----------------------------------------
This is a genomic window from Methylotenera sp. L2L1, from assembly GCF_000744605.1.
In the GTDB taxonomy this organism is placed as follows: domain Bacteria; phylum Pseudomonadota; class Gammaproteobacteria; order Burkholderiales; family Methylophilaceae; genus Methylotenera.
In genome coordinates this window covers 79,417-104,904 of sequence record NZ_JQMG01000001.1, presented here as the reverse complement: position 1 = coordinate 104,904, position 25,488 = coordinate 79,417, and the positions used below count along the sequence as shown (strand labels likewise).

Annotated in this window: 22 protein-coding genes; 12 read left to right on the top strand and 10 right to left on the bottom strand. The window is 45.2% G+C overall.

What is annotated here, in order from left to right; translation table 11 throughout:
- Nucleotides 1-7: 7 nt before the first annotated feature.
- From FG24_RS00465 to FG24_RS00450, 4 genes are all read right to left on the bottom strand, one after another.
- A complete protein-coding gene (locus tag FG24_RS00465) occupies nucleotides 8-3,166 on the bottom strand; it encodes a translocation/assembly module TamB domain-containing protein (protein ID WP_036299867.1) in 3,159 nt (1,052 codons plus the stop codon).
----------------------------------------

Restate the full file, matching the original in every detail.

This is a genomic window from Methylotenera sp. L2L1, from assembly GCF_000744605.1.
In the GTDB taxonomy this organism is placed as follows: domain Bacteria; phylum Pseudomonadota; class Gammaproteobacteria; order Burkholderiales; family Methylophilaceae; genus Methylotenera.
In genome coordinates this window covers 79,417-104,904 of sequence record NZ_JQMG01000001.1, presented here as the reverse complement: position 1 = coordinate 104,904, position 25,488 = coordinate 79,417, and the positions used below count along the sequence as shown (strand labels likewise).

Annotated in this window: 22 protein-coding genes; 12 read left to right on the top strand and 10 right to left on the bottom strand. The window is 45.2% G+C overall.

What is annotated here, in order from left to right; translation table 11 throughout:
- Nucleotides 1-7: 7 nt before the first annotated feature.
- From FG24_RS00465 to FG24_RS00450, 4 genes are all read right to left on the bottom strand, one after another.
- A complete protein-coding gene (locus tag FG24_RS00465) occupies nucleotides 8-3,166 on the bottom strand; it encodes a translocation/assembly module TamB domain-containing protein (protein ID WP_036299867.1) in 3,159 nt (1,052 codons plus the stop codon).